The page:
Testing Procedures
for BMPs for Producing Clean Nursery Stock

2.3. What test should I use?

Version 11/5/2019

The first consideration for selecting an appropriate Phytophthora detection test is the number of plants to be tested. Use individual plant tests if only one or a few plants are to be tested. Individual plant tests are more efficient to conduct for small numbers of plants, especially plants that show symptoms that might be associated with Phytophthora root rot. For example, individual plant tests are appropriate for assessing the disease status of a few declining or dead plants in an otherwise healthy-looking batch. Individual plant tests are generally too time-consuming to use on large numbers of plants, so batch test methods are more appropriate for tests of many plants. Batch testing is useful for checking for the presence of cryptic Phytophthora infections in batches of plants that lack obvious symptoms. In some cases, it is appropriate to combine both types of tests. For example, when doing batch testing using the bench leachate method, any dead plants in the test batch should be removed and tested using individual plant tests.

Individual plant testing

Use the individual plant sampling/baiting (3.3) protocols to test one to a few plants with distinct symptoms.. When performed correctly, baiting is a sensitive test for many species of Phytophthora and can provide definitive positive results. False negative results can be obtained from baiting if infection levels are very low, but if selected plants are clearly symptomatic, detection efficency should be relatively high. Any of the three individual plant baiting methods can be used on live plants that are in relatively small containers, i.e., no larger than #1 (1 gal). For larger containers, including relatively tall containers such as Tree pots and larger DeePots, the leaching method will likely be the most efficient. If dead plants are being tested, use direct baiting of the entire plant root system, which is a destructive test, instead of the leaching or flooding protocols. For large dead plants, the entire root system may be too large for a single sample so you may need to divide it into several samples and/or sample only part of the root system.

Samples of one to a few plants can be submitted to a qualified lab for testing. For the CDFA lab, the local Agricultural Commissioner's office staff can be contacted to see if they will collect and ship the sample. Sample processing costs will vary depending on the tests that are run (e.g., direct isolation and/or immunoassay followed by PCR). If Phytophthora is not present in the plants, additional tests conducted by the CDFA or another qualified plant pathology diagnostic lab may be able to identify other pathogens that could be causing plant symptoms.

Given the limitations of currently available products, we have not found immunoassay test strips (3.1) to be especially useful for individual plant tests. These tests may be used to get an indication of whether Phytophthora is present in a symptomatic plant. However, each test can only use a very small amount of roots, which increases the likelihood of a false negative. Currently-available immunoassay test strips can generate both false negatives (from insufficient pathogen antigen in the small sample) and false positives (due to cross reaction with Pythium and Phytopythium species in the sample). A positive reaction in an immunoassay test is not definitive and requires followup testing by baiting or other methods to confirm the result. In contrast, a Phytophthora detection by baiting is conclusive and allows for identification of the pathogen species.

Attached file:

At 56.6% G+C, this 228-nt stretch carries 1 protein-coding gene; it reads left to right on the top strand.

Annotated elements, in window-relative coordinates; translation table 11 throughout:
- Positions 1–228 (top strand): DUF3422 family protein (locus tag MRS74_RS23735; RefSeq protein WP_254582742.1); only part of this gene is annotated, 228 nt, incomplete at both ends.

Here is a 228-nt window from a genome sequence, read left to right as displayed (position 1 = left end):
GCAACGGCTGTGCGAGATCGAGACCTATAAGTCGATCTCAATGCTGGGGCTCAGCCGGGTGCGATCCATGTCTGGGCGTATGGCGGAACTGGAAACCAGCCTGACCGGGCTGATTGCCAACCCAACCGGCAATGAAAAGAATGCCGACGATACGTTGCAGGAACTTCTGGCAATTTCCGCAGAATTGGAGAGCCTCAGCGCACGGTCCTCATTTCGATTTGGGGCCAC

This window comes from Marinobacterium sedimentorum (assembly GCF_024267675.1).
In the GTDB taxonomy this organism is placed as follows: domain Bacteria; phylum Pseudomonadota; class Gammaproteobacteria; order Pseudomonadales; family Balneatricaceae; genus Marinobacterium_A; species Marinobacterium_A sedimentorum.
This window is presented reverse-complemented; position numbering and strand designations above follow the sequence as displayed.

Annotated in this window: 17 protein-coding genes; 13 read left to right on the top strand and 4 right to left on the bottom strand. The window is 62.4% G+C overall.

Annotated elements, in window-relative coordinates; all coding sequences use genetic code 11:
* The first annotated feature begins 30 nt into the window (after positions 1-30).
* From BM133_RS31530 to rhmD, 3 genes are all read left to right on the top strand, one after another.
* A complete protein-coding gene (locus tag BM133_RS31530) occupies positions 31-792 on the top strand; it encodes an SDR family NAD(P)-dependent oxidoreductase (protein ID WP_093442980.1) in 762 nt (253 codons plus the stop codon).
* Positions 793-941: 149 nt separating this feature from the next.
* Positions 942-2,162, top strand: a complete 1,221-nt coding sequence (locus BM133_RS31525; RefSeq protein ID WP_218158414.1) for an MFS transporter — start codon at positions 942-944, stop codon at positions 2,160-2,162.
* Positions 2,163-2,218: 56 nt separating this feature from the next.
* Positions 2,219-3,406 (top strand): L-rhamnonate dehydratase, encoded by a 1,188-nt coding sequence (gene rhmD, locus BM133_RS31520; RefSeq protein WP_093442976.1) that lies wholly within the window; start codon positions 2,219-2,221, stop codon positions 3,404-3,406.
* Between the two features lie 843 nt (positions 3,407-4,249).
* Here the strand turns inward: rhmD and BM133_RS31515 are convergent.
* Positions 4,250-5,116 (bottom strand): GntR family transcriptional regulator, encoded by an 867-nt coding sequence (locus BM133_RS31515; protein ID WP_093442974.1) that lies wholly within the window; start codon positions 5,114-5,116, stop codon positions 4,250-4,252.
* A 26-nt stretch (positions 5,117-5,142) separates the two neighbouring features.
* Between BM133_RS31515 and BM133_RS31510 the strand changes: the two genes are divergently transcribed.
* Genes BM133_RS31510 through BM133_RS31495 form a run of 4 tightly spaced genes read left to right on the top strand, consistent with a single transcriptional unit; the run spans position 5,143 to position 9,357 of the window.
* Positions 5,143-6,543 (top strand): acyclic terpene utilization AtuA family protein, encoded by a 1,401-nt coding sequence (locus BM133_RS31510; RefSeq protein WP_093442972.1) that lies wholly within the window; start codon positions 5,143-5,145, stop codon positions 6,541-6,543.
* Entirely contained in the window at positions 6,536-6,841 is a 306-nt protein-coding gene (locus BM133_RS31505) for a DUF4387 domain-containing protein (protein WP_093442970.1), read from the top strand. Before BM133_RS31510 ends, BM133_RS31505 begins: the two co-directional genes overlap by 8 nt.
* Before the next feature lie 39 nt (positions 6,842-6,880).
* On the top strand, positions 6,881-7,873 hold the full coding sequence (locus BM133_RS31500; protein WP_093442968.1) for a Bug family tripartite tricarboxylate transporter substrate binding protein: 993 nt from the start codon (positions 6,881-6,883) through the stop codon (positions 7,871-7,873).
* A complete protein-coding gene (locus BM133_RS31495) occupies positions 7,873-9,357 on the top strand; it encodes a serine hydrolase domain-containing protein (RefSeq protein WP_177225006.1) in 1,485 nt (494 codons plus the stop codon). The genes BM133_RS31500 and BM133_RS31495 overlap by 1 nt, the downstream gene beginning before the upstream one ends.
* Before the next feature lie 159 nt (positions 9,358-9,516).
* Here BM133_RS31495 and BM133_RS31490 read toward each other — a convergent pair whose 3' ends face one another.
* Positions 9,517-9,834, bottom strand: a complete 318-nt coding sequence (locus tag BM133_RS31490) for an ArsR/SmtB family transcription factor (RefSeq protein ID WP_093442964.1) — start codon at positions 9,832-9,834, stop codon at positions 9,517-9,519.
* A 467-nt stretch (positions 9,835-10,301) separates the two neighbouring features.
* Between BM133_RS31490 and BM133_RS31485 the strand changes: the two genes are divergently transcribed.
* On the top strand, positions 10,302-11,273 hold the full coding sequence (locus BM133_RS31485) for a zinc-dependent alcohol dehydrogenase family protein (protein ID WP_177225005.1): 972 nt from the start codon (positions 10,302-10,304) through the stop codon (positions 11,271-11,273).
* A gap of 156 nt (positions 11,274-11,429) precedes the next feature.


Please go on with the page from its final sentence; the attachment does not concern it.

Batch testing

Use the bench leachate test method (3.4) to monitor batches of container-grown plants for in-nursery quality control purposes and predelivery testing. Prioritize testing to emphasize potentially symptomatic and other higher-risk plants, considering the risk factors in Table 1. The goal of quality control (QC) testing in the nursery is to sample throughout the nursery to detect any potential problems. However, QC nursery testing should also include material that is close to delivery to ensure that no Phytophthora is likely to be detected in any predelivery testing conducted by others. For predelivery testing, test as much of the material as is feasible, including tests of all species and batches if possible.

For testing purposes, a group of plants can be considered to be in the same batch if they have the same overall risk profile due to propagation history and location within the nursery. For example, two different seed sources of a given plant species that are propagated at the same time and are adjacent to each other on a bench could be considered as a single batch for testing purposes. In contrast, for a set of plants from a single seed source that was subsequently divided up and grown on separate benches, it would be logical to test plants from different benches (or different ends of a very long bench) separately.

If the purpose of baiting is to detect infected plants, the development of (typical Phytophthora lesions on pear baits ) is sufficient to indicate that Phytophthora is present in the tested plants. If pear baits develop atypical lesions that do not match typical Phytophthora or Pythium lesions, it will be necessary to submit baits to a qualified lab for confirmation. To identify Phytophthora species present, symptomatic baits or cultures isolated from lesions on baits should be submitted to a qualified lab that can conduct DNA barcoding to match the isolate to known species.